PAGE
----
Tuesday, November 8, 2011

Exfanding Review: Rob Zombie's Halloween

I'm gonna pick up right where I left off yesterday, and I've even included the text from that post so you don't have to go clicking around...

Also, just to be clear--there are spoilers in here about both John Carpenter's original film and the Rob Zombie remake, so if you haven't seen one of them, please tread lightly.

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So I watched Rob Zombie's reboot of Halloween. Keep in mind here that the original Halloween is one of my favorite films of all time, and it's certainly my favorite horror film of all time.

So when I first heard about this reboot several years ago, I was skeptical. And I like Rob Zombie--I'm a fan of his music and his filmmaking style.

But he has a tendency to go (way) too gory in his films and he uses the show of violence rather than the threat and implication of violence used so effectively in John Carpenter's original film.

I know fans of the series were kind of split by the news of the reboot--some loved the idea, others feared the worst.

I was in the middle. I figured I'd see the reboot eventually, but I wouldn't run out to the theaters to do so.

Well, as with most things with me, "eventually" turned out to be just about five years later. Still, I happily sat down to watch the film yesterday and I had high hopes for it.

As I mentioned, I'm a fan of Zombie's style, and his Halloween just...well, it just looks great. Really a killer (haha) cinematic look to the film.

And while that fact is in itself the complete antithesis to the original, I liked that this looked polished and expensive and new. Because it separated the two films right off the bat--Zombie's Halloween is not Carpenter's Halloween, and while Zombie certainly pays homage to Carpenter (and co-writer Debra Hill), Zombie manages to make his reboot something completely different and new.

And, frankly, quite good.

There are moments in the reboot where I wish the director had gone a different route--I prefer subtle horror rather than the kind of horror that (quite literally) mashes you over the head with extreme situations--but one cannot deny that Zombie has delivered a new and interesting Halloween for a fan base that has seen some clunkers in the years since Carpenter's original.

The best choice that Zombie makes in this new version is the different take on the series' most beloved character, Dr. Sam Loomis. Played here by Malcolm McDowell, we see Loomis in a new light. McDowell's Loomis almost struts around, proud and cocky, and is in direct opposition to Donald Pleasence's classic portrayal of the character.

While Pleasence plays Loomis as a man haunted by his failure to connect with a young Michael Myers and possessed by his singular mission of catching the adult Michael Myers, McDowell's doctor has some ulterior motives.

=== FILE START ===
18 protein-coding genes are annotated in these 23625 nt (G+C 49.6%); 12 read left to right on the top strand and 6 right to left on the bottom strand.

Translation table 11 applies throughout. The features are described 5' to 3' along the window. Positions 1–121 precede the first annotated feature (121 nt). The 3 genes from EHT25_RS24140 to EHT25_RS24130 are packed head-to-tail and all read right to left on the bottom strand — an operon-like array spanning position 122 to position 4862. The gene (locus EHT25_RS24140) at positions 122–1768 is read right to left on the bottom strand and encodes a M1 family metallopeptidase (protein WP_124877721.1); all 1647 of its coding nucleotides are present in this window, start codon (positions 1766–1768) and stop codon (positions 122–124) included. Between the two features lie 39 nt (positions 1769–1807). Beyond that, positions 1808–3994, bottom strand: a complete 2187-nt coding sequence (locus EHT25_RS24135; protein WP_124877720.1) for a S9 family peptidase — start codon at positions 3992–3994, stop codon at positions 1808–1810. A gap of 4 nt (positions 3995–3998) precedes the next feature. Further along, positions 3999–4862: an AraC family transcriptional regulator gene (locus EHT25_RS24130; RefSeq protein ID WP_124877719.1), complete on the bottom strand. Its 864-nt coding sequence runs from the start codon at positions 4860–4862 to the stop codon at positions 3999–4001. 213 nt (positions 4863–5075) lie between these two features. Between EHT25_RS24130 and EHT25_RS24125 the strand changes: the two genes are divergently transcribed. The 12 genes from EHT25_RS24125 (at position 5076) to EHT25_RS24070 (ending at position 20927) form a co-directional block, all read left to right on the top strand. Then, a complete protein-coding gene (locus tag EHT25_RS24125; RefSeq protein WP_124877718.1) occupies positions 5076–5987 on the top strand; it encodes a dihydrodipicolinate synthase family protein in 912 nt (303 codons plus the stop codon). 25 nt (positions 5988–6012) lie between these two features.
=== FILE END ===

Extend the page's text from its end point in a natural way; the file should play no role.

Yes, he is utterly concerned for Michael's well being and Loomis does all he can to help the (world's most) disturbed child. But this new Loomis has also written a book about his time with Michael, an act that adds in a bit of a wrinkle to the unwavering goodness that is Loomis in the early films.

Let me back up a bit, though.

In Zombie's film, we see Loomis as a younger man tasked with treating a 10-year-old Michael Myers after the child has murdered a school bully and then, on Halloween night, his father, sister, and his sister's boyfriend.

Zombie does what Carpenter did not--he shows us how Michael Myers became.

And here's another contentious aspect of the new film. This trip back to Myers' childhood turned off a lot of Halloween fans, because as Carpenter showed brilliantly in the first film, it really doesn't matter how he becomes what he becomes.

He just...is. He's pure evil, and there's no explanation needed beyond that.

But in Zombie's film we end up sympathizing with the murderer because we see the household in which Michael Myers was raised.

He grows up dirt poor, with a father (or step-father? That actually wasn't clear to me) who is a vile, hateful, abusive drunk, an older sister who shows nothing but contempt for her younger brother, a loving but utterly incapable mother who is trapped in an impossible situation, and a baby sister for whom Michael shows genuine affection.

The home--if you want to call it that--is a collection of real-life horrors, and watching the interaction between father and son makes you wonder how a child in that situation even has a chance at normalcy.

Watching it all play out, you know exactly what is going to happen to these characters on Halloween night, and frankly you don't mind watching it happen. There's my biggest problem with the flick.

In the original, Myers murders his sister for no reason whatsoever. He does it because, even as a child, he is the embodiment of evil--that is the horror movie monster John Carpenter created.